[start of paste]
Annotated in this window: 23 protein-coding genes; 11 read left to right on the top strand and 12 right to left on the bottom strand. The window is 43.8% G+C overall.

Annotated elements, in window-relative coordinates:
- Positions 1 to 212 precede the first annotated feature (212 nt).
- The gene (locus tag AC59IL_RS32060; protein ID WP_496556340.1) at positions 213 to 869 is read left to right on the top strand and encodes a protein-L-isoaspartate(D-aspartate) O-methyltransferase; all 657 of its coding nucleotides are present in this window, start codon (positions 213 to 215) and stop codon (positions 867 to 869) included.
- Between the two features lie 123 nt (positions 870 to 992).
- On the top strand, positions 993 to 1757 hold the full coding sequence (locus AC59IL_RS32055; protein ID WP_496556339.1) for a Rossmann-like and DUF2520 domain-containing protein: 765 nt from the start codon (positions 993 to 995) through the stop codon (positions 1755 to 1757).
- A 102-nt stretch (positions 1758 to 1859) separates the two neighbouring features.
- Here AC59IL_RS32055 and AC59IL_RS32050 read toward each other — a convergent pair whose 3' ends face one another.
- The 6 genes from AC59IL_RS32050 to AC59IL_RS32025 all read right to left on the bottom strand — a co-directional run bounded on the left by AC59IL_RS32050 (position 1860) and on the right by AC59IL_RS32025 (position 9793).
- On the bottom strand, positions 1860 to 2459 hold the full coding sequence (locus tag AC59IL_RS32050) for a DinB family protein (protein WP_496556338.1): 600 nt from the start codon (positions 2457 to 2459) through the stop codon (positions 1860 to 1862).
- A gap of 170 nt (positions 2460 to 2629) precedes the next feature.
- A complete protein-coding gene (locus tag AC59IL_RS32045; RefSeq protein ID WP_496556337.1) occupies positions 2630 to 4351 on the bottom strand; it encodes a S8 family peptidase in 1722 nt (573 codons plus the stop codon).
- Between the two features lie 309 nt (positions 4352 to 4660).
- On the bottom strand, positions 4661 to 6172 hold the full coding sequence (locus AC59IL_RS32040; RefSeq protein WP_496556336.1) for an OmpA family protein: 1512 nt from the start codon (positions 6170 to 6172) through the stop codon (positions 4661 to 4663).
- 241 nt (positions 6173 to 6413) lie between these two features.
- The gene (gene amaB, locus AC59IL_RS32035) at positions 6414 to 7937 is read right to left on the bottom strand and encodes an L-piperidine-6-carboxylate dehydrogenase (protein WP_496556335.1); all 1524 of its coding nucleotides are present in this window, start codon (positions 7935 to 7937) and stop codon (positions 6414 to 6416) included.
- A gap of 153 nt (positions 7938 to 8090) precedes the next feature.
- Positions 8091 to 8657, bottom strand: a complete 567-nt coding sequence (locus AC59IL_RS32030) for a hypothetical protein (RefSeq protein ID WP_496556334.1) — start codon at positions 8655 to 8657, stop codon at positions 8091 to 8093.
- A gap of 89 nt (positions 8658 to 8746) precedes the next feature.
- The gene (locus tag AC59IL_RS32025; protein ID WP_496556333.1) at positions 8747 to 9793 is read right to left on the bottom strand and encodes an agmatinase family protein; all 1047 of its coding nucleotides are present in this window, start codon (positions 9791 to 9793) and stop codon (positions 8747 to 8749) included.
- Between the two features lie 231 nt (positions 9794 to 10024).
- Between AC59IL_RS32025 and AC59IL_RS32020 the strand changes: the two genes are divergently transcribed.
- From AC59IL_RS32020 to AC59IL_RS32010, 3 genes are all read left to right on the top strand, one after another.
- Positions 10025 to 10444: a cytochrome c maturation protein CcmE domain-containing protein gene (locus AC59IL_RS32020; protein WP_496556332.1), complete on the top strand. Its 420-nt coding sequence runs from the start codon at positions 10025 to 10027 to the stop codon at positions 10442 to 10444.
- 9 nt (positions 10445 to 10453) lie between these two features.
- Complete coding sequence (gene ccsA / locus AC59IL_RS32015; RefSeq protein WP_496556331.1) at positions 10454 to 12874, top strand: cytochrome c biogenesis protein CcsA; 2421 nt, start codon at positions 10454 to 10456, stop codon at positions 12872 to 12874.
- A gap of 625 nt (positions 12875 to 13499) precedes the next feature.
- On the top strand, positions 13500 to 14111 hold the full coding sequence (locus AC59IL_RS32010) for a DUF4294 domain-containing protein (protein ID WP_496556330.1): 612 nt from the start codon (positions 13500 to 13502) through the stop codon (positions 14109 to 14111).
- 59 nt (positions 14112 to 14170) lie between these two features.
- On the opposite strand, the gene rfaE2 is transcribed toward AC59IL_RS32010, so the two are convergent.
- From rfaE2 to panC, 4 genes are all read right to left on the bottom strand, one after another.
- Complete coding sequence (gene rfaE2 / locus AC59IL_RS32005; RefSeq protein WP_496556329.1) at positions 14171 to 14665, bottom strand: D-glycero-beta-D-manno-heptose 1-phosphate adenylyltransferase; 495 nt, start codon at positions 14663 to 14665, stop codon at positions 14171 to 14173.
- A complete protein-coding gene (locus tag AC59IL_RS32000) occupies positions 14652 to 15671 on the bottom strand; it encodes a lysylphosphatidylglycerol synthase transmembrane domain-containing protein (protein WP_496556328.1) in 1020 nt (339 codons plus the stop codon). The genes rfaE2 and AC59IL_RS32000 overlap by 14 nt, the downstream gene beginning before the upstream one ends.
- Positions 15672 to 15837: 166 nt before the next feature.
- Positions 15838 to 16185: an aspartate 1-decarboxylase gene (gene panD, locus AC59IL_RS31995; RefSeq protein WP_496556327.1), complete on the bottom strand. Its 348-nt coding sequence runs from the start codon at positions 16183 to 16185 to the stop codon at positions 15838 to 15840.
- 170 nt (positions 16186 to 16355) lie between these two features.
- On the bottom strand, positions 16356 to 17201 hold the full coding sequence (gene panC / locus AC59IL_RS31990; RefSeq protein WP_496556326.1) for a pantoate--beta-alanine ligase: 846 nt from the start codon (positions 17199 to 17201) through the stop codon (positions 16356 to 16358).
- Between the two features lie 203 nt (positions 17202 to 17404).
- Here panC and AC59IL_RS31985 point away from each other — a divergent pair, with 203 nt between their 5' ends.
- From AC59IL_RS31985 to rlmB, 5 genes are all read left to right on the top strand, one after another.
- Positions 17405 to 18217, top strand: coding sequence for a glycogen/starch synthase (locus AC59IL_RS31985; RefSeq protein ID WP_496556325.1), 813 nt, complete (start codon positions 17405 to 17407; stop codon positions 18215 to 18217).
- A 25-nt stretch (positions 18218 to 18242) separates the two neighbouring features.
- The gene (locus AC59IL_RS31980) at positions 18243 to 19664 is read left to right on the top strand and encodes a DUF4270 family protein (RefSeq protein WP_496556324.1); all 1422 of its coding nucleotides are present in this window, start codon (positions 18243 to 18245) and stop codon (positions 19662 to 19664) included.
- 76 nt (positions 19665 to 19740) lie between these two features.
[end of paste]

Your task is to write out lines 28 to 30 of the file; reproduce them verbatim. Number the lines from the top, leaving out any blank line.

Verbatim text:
- On the top strand, positions 13500 to 14111 hold the full coding sequence (locus AC59IL_RS32010) for a DUF4294 domain-containing protein (protein ID WP_496556330.1): 612 nt from the start codon (positions 13500 to 13502) through the stop codon (positions 14109 to 14111).
- 59 nt (positions 14112 to 14170) lie between these two features.
- On the opposite strand, the gene rfaE2 is transcribed toward AC59IL_RS32010, so the two are convergent.